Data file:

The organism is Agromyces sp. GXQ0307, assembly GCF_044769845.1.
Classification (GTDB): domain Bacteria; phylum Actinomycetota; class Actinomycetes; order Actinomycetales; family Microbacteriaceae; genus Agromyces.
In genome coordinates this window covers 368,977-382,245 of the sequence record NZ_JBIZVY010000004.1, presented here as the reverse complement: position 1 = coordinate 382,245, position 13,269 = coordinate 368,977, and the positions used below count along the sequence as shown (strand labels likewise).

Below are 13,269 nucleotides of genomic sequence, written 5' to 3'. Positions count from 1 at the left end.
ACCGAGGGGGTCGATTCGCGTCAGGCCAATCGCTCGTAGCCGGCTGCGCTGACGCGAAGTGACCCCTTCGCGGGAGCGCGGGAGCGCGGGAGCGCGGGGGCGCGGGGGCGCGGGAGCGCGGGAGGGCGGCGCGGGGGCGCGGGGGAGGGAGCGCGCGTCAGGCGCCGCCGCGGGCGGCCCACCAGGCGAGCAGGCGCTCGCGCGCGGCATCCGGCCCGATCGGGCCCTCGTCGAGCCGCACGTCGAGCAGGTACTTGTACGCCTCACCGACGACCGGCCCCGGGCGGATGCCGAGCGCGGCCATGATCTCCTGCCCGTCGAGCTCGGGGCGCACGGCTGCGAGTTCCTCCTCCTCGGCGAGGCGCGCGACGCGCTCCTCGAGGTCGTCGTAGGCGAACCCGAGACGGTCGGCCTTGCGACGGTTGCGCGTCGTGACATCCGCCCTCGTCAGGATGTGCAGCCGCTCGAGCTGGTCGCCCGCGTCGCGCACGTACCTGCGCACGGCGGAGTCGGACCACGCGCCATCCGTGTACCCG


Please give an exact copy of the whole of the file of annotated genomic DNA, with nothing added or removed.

The organism is Agromyces sp. GXQ0307, assembly GCF_044769845.1.
Classification (GTDB): domain Bacteria; phylum Actinomycetota; class Actinomycetes; order Actinomycetales; family Microbacteriaceae; genus Agromyces.
In genome coordinates this window covers 368,977-382,245 of the sequence record NZ_JBIZVY010000004.1, presented here as the reverse complement: position 1 = coordinate 382,245, position 13,269 = coordinate 368,977, and the positions used below count along the sequence as shown (strand labels likewise).

Below are 13,269 nucleotides of genomic sequence, written 5' to 3'. Positions count from 1 at the left end.
ACCGAGGGGGTCGATTCGCGTCAGGCCAATCGCTCGTAGCCGGCTGCGCTGACGCGAAGTGACCCCTTCGCGGGAGCGCGGGAGCGCGGGAGCGCGGGGGCGCGGGGGCGCGGGAGCGCGGGAGGGCGGCGCGGGGGCGCGGGGGAGGGAGCGCGCGTCAGGCGCCGCCGCGGGCGGCCCACCAGGCGAGCAGGCGCTCGCGCGCGGCATCCGGCCCGATCGGGCCCTCGTCGAGCCGCACGTCGAGCAGGTACTTGTACGCCTCACCGACGACCGGCCCCGGGCGGATGCCGAGCGCGGCCATGATCTCCTGCCCGTCGAGCTCGGGGCGCACGGCTGCGAGTTCCTCCTCCTCGGCGAGGCGCGCGACGCGCTCCTCGAGGTCGTCGTAGGCGAACCCGAGACGGTCGGCCTTGCGACGGTTGCGCGTCGTGACATCCGCCCTCGTCAGGATGTGCAGCCGCTCGAGCTGGTCGCCCGCGTCGCGCACGTACCTGCGCACGGCGGAGTCGGACCACGCGCCATCCGTGTACCCG